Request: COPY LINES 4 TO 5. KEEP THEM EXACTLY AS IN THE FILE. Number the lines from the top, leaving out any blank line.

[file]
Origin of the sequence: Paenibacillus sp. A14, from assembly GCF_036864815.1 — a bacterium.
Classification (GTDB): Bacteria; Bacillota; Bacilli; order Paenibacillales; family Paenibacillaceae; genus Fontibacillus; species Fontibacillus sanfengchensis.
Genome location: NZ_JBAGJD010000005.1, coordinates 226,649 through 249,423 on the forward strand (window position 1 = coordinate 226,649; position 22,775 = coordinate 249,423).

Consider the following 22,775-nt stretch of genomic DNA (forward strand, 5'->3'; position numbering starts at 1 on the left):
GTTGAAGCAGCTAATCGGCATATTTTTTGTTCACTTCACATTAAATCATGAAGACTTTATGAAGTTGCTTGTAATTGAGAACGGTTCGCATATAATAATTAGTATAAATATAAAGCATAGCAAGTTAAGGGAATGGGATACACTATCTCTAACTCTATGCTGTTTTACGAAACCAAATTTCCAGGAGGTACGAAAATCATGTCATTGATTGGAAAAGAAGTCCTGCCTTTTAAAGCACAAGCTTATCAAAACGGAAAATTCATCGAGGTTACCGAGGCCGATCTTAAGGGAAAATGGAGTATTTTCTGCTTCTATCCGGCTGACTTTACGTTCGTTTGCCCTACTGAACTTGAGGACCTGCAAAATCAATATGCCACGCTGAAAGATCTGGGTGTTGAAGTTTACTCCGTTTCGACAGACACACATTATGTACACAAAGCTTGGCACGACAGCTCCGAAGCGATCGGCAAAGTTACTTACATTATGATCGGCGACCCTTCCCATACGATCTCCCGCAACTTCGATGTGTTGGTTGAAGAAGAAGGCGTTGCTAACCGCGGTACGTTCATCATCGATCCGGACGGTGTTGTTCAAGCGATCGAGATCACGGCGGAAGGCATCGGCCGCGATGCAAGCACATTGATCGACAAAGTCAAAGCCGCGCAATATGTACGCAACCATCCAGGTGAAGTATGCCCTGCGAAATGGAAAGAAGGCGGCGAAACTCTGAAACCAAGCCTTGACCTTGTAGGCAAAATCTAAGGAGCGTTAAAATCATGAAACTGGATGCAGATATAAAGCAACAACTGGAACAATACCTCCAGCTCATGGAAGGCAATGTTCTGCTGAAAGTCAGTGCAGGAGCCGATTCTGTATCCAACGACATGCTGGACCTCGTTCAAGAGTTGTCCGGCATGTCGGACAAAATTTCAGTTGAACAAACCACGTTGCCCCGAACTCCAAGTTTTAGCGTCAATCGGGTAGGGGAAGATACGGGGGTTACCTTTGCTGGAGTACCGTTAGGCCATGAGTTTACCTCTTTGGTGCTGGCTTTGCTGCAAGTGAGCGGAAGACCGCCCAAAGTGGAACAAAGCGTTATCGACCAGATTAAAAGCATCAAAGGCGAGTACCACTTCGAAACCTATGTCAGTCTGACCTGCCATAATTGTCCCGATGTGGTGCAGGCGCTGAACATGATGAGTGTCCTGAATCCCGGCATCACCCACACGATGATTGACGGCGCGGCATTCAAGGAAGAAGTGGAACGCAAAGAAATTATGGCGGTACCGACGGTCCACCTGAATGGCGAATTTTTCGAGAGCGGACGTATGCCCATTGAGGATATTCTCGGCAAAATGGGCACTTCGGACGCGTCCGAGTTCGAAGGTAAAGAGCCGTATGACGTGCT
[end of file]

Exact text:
Consider the following 22,775-nt stretch of genomic DNA (forward strand, 5'->3'; position numbering starts at 1 on the left):
GTTGAAGCAGCTAATCGGCATATTTTTTGTTCACTTCACATTAAATCATGAAGACTTTATGAAGTTGCTTGTAATTGAGAACGGTTCGCATATAATAATTAGTATAAATATAAAGCATAGCAAGTTAAGGGAATGGGATACACTATCTCTAACTCTATGCTGTTTTACGAAACCAAATTTCCAGGAGGTACGAAAATCATGTCATTGATTGGAAAAGAAGTCCTGCCTTTTAAAGCACAAGCTTATCAAAACGGAAAATTCATCGAGGTTACCGAGGCCGATCTTAAGGGAAAATGGAGTATTTTCTGCTTCTATCCGGCTGACTTTACGTTCGTTTGCCCTACTGAACTTGAGGACCTGCAAAATCAATATGCCACGCTGAAAGATCTGGGTGTTGAAGTTTACTCCGTTTCGACAGACACACATTATGTACACAAAGCTTGGCACGACAGCTCCGAAGCGATCGGCAAAGTTACTTACATTATGATCGGCGACCCTTCCCATACGATCTCCCGCAACTTCGATGTGTTGGTTGAAGAAGAAGGCGTTGCTAACCGCGGTACGTTCATCATCGATCCGGACGGTGTTGTTCAAGCGATCGAGATCACGGCGGAAGGCATCGGCCGCGATGCAAGCACATTGATCGACAAAGTCAAAGCCGCGCAATATGTACGCAACCATCCAGGTGAAGTATGCCCTGCGAAATGGAAAGAAGGCGGCGAAACTCTGAAACCAAGCCTTGACCTTGTAGGCAAAATCTAAGGAGCGTTAAAATCATGAAACTGGATGCAGATATAAAGCAACAACTGGAACAATACCTCCAGCTCATGGAAGGCAATGTTCTGCTGAAAGTCAGTGCAGGAGCCGATTCTGTATCCAACGACATGCTGGACCTCGTTCAAGAGTTGTCCGGCATGTCGGACAAAATTTCAGTTGAACAAACCACGTTGCCCCGAACTCCAAGTTTTAGCGTCAATCGGGTAGGGGAAGATACGGGGGTTACCTTTGCTGGAGTACCGTTAGGCCATGAGTTTACCTCTTTGGTGCTGGCTTTGCTGCAAGTGAGCGGAAGACCGCCCAAAGTGGAACAAAGCGTTATCGACCAGATTAAAAGCATCAAAGGCGAGTACCACTTCGAAACCTATGTCAGTCTGACCTGCCATAATTGTCCCGATGTGGTGCAGGCGCTGAACATGATGAGTGTCCTGAATCCCGGCATCACCCACACGATGATTGACGGCGCGGCATTCAAGGAAGAAGTGGAACGCAAAGAAATTATGGCGGTACCGACGGTCCACCTGAATGGCGAATTTTTCGAGAGCGGACGTATGCCCATTGAGGATATTCTCGGCAAAATGGGCACTTCGGACGCGTCCGAGTTCGAAGGTAAAGAGCCGTATGACGTGCT